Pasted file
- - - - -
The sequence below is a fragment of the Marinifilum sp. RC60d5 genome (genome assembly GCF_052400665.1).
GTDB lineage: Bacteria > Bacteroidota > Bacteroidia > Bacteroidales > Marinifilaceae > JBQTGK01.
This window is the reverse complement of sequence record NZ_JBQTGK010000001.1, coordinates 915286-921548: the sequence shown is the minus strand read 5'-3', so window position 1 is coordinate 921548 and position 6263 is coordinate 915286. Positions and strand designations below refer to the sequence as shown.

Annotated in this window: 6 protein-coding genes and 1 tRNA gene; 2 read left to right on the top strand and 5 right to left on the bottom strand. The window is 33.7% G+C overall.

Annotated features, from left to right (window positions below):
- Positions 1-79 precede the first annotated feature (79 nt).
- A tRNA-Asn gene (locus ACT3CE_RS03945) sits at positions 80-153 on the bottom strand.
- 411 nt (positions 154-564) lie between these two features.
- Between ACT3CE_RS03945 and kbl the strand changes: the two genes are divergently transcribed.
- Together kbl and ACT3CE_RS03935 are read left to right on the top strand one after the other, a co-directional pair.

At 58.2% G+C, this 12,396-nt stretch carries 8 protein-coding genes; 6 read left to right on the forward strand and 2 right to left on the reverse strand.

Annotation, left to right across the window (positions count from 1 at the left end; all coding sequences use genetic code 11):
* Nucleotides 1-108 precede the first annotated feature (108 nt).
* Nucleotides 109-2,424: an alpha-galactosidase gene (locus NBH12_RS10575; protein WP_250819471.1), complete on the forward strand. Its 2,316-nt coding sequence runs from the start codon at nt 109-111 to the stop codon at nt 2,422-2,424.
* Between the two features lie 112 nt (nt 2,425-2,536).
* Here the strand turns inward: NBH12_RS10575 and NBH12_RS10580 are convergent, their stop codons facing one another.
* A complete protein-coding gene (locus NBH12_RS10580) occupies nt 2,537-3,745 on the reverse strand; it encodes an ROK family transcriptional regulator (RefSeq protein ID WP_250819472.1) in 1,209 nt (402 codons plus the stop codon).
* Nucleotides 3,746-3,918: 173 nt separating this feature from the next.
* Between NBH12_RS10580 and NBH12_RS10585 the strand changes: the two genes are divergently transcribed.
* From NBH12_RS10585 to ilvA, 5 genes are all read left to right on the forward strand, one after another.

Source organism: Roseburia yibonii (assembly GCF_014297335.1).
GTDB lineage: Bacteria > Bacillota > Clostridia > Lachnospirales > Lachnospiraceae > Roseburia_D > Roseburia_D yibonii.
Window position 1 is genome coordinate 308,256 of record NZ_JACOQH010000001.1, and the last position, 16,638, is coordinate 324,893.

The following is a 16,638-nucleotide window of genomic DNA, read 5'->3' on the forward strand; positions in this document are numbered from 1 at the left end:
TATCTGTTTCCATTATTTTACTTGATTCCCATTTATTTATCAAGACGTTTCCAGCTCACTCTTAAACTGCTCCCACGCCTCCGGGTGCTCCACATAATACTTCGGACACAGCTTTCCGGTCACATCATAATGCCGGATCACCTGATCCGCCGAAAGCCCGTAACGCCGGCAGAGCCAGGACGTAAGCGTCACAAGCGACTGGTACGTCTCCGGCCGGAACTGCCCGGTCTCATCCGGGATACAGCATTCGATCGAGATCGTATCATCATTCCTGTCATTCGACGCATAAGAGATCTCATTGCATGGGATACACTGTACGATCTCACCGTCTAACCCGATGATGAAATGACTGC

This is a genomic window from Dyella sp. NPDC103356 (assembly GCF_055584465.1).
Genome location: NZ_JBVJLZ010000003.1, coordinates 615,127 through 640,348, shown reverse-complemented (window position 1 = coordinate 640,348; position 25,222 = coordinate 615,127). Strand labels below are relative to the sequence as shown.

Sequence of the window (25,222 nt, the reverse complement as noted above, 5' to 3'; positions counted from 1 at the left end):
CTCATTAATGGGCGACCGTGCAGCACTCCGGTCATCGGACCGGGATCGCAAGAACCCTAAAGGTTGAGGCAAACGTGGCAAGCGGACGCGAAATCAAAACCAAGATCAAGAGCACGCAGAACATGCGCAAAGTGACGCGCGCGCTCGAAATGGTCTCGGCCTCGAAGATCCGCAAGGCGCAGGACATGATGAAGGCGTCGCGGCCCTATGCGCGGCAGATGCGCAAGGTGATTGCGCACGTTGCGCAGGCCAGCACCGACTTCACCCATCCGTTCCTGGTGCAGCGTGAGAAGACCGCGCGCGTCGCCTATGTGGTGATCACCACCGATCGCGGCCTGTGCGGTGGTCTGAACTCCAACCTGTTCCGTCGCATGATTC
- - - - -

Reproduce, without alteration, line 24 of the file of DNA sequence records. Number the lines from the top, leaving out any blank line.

The following is a 16,638-nucleotide window of genomic DNA, read 5'->3' on the forward strand; positions in this document are numbered from 1 at the left end: